Trump Goes After Rubio’s “DREAM Lite” Heresy

Every political junkie knows how steadily–and for the most part, successfully–Marco Rubio has worked to atone for his disqualifying heresy in championing comprehensive immigration reform in the Senate in 2013. He’s now ruled out any reform until a whole bunch of “enforcement” measures are enacted and adjudged as effective, and for good measure, ruled out any reform so long as Barack Obama is in the White House.

But as Greg Sargent points out today, there’s another, earlier heresy Rubio hasn’t lived down, and hasn’t fully recanted, and Donald Trump’s campaign is now drawing attention to it.

[I]t looks as if Trump will focus his attack on Rubio partly on the Florida senator’s refusal to say that he would roll back President Obama’s executive action shielding the DREAMers from deportation.

The backstory is that in 2012 Rubio was reportedly hard at work on legislation widely dubbed “DREAM Lite,” a measure that would protect DREAMers from prosecution without putting them on an immediate path to citizenship. It was also widely assumed Rubio was setting up Mitt Romney for an endorsement of “DREAM Lite,” to mitigate the damage to his standing among Latino voters he had incurred with his “self-deportation” and other negative stands on immigration during the primaries.

But before Rubio could unveil “DREAM Lite,” the president basically preempted it by executive order. This was, in fact, the first of several Obama executive orders that conservatives now frequently denounce as unconstitutional acts of a lawless president.

On the merits, however, it’s hard for Rubio to promise to revoke something so close to his own idea, and so, Trump is exploiting the hesitation to sow doubts about whether the Floridian really can be trusted by nativists to deport the undocumented. It could be that Rubio is also trying to preserve some credibility with pro-immigration-reform Latinos in case he does get the presidential nomination. But that, of course, is the kind of RINO general election Etch-a-Sketching “the base” hates about GOP pols. So we’ll have to see what happens when push comes to shove.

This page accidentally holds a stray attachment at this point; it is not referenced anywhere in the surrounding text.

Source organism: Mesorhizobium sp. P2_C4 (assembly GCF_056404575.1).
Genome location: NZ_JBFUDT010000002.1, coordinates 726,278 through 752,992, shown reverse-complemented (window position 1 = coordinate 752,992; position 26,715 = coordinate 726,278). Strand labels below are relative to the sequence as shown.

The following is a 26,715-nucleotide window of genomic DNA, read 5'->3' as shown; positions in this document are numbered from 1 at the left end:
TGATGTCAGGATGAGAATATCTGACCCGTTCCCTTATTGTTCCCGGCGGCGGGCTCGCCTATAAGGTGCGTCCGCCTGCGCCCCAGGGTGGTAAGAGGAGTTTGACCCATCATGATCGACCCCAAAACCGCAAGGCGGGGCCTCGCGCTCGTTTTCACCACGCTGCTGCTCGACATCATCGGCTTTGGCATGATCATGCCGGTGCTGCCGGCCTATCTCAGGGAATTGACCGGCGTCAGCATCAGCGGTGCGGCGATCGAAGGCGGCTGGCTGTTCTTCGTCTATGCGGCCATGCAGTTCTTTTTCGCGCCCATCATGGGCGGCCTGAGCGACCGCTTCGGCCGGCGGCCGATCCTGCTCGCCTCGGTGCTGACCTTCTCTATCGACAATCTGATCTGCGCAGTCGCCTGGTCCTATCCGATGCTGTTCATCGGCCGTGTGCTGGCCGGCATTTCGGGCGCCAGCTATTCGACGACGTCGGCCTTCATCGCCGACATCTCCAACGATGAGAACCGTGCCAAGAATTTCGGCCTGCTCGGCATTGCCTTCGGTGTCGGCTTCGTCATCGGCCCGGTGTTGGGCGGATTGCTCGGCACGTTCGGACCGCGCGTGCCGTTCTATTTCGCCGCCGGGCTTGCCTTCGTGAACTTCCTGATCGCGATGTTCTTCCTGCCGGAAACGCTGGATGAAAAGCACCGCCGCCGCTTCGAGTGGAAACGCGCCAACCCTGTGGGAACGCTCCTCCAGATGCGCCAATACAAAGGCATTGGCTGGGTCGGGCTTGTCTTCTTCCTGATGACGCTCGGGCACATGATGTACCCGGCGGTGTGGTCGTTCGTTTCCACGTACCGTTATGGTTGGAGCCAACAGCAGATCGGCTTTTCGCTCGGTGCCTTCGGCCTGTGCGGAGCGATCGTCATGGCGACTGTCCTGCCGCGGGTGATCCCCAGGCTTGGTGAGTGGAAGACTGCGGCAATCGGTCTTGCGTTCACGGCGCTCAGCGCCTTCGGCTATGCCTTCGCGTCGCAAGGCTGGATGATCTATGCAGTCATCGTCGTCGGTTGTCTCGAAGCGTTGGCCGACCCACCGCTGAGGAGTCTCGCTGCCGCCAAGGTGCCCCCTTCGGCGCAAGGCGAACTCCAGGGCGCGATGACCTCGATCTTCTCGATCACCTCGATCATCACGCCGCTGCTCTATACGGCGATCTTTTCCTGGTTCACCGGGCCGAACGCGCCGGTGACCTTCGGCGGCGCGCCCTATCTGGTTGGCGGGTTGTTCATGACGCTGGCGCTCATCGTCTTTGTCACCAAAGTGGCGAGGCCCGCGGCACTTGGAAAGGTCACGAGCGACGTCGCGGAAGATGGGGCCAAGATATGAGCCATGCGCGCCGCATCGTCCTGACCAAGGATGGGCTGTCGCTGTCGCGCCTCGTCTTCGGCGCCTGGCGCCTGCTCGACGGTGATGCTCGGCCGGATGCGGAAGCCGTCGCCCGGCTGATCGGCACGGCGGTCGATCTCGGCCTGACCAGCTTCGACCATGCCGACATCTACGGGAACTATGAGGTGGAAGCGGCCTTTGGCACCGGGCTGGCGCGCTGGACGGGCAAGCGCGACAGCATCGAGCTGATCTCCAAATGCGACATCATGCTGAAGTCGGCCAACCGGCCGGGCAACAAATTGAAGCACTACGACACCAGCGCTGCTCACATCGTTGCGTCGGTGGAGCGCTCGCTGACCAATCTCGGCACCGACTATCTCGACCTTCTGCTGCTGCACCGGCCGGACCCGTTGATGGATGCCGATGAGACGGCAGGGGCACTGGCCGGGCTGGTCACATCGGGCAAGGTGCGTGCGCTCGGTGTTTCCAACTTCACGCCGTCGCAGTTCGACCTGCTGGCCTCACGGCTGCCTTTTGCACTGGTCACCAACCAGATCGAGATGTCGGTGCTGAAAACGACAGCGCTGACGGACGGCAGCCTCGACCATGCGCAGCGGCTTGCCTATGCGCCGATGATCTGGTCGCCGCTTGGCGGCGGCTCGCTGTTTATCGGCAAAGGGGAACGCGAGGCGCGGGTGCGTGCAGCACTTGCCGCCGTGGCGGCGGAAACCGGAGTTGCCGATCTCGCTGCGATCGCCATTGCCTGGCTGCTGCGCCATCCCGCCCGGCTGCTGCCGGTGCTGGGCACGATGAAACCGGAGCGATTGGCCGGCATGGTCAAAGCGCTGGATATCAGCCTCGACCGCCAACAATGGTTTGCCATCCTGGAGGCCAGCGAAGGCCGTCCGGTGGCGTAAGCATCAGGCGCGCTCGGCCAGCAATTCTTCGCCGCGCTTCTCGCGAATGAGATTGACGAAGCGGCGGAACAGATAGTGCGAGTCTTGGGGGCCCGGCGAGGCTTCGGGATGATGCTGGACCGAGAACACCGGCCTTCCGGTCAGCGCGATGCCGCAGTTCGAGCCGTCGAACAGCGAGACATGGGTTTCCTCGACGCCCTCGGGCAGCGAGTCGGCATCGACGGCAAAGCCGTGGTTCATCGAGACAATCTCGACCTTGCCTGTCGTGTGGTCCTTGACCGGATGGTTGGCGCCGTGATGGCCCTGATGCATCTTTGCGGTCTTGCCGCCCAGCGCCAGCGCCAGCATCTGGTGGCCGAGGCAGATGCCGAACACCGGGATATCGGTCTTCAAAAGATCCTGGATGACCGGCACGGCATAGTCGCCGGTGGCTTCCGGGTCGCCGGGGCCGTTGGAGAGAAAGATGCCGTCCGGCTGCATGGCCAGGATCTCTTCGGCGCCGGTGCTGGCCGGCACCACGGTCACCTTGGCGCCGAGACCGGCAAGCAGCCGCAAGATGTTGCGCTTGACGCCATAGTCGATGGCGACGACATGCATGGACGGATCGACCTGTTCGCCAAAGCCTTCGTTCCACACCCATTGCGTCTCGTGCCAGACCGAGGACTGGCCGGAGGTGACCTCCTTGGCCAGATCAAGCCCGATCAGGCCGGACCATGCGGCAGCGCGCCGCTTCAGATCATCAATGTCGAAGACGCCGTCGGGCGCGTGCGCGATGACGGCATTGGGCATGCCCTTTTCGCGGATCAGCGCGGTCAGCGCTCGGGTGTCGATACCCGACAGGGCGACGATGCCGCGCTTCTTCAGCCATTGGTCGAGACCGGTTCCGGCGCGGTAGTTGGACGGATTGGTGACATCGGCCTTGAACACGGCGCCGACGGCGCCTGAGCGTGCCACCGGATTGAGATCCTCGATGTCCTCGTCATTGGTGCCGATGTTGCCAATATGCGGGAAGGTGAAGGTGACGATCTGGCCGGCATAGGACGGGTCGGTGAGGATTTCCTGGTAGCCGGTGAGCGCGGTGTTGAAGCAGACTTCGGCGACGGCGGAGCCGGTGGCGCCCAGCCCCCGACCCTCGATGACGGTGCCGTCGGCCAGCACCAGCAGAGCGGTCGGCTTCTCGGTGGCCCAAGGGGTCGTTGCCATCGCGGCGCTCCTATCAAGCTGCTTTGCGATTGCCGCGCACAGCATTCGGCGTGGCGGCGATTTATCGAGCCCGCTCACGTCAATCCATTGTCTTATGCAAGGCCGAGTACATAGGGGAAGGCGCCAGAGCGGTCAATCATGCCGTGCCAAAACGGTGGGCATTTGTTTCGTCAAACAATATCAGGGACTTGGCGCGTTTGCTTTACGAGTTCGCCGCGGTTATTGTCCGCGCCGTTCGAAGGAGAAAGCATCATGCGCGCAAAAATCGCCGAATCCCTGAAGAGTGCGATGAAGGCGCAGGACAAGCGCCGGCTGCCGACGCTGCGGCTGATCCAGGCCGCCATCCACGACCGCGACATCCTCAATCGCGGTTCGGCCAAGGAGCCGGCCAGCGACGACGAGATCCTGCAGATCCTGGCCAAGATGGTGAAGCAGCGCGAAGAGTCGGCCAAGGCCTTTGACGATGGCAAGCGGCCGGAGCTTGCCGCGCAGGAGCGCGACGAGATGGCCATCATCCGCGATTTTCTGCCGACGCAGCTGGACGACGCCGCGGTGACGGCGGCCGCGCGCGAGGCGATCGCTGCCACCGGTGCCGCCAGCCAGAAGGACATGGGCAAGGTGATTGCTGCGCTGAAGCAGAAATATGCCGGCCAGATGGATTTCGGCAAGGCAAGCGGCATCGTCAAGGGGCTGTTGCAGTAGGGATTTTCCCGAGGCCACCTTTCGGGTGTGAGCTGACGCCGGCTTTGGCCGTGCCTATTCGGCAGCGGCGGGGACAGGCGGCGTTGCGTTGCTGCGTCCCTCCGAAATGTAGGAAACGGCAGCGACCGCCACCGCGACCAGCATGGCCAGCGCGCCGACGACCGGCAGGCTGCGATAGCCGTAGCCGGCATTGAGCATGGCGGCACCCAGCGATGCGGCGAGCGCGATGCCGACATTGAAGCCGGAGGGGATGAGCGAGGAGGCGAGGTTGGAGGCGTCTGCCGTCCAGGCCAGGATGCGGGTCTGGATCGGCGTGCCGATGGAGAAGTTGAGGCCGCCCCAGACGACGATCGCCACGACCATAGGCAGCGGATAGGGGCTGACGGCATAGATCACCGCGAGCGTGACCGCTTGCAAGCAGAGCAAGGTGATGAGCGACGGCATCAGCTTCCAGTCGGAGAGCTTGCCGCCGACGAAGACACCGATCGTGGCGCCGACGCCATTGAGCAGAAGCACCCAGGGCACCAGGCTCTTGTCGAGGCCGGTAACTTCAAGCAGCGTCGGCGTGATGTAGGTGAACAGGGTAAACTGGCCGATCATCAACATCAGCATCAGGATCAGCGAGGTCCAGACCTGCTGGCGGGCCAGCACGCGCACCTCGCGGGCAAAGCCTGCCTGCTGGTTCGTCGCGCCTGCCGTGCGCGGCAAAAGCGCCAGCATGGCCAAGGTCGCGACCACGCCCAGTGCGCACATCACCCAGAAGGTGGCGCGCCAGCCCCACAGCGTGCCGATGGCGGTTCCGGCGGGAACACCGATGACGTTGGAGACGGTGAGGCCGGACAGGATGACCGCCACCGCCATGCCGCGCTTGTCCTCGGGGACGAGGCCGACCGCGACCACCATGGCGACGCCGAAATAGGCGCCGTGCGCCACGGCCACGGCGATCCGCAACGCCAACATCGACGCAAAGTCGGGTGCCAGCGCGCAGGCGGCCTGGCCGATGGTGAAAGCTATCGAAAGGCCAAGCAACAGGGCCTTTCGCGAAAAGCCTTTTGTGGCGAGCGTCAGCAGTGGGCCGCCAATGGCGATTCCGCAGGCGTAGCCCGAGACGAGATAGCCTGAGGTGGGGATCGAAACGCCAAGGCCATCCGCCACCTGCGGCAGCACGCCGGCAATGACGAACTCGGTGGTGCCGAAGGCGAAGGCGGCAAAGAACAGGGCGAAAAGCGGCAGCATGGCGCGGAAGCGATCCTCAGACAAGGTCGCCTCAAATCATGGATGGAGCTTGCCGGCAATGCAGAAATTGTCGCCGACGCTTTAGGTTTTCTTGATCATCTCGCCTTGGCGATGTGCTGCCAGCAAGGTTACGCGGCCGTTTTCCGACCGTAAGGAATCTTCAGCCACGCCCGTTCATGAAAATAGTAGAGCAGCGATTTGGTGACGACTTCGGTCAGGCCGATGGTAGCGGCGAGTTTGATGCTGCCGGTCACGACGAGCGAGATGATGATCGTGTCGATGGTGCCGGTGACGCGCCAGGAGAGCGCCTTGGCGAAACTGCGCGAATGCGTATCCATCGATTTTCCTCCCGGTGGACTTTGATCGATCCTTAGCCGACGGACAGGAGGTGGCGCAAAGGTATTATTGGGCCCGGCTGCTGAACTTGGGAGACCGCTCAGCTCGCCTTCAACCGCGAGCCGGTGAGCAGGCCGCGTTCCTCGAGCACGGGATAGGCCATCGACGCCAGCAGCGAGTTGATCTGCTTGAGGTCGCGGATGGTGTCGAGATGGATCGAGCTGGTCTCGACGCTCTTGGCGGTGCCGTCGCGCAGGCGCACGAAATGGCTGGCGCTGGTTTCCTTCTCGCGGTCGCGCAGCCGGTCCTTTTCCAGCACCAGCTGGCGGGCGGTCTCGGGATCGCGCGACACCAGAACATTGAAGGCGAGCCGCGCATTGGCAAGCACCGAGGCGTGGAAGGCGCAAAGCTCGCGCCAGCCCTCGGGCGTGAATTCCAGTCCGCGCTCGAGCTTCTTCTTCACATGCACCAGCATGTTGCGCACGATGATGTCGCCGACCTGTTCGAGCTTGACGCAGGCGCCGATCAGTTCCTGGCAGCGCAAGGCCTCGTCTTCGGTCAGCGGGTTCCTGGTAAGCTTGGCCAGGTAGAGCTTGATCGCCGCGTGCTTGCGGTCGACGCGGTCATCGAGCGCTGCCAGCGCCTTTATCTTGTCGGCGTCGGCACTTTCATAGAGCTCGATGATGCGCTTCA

Support Nonprofit Journalism

If you enjoyed this article, consider making a donation to help us produce more like it. The Washington Monthly was founded in 1969 to tell the stories of how government really works—and how to make it work better. Fifty years later, the need for incisive analysis and new, progressive policy ideas is clearer than ever. As a nonprofit, we rely on support from readers like you.

Yes, I’ll make a donation

Ed Kilgore

Ed Kilgore, a Monthly contributing editor, is a columnist for the Daily Intelligencer, New York magazine’s politics blog, and the managing editor for the Democratic Strategist.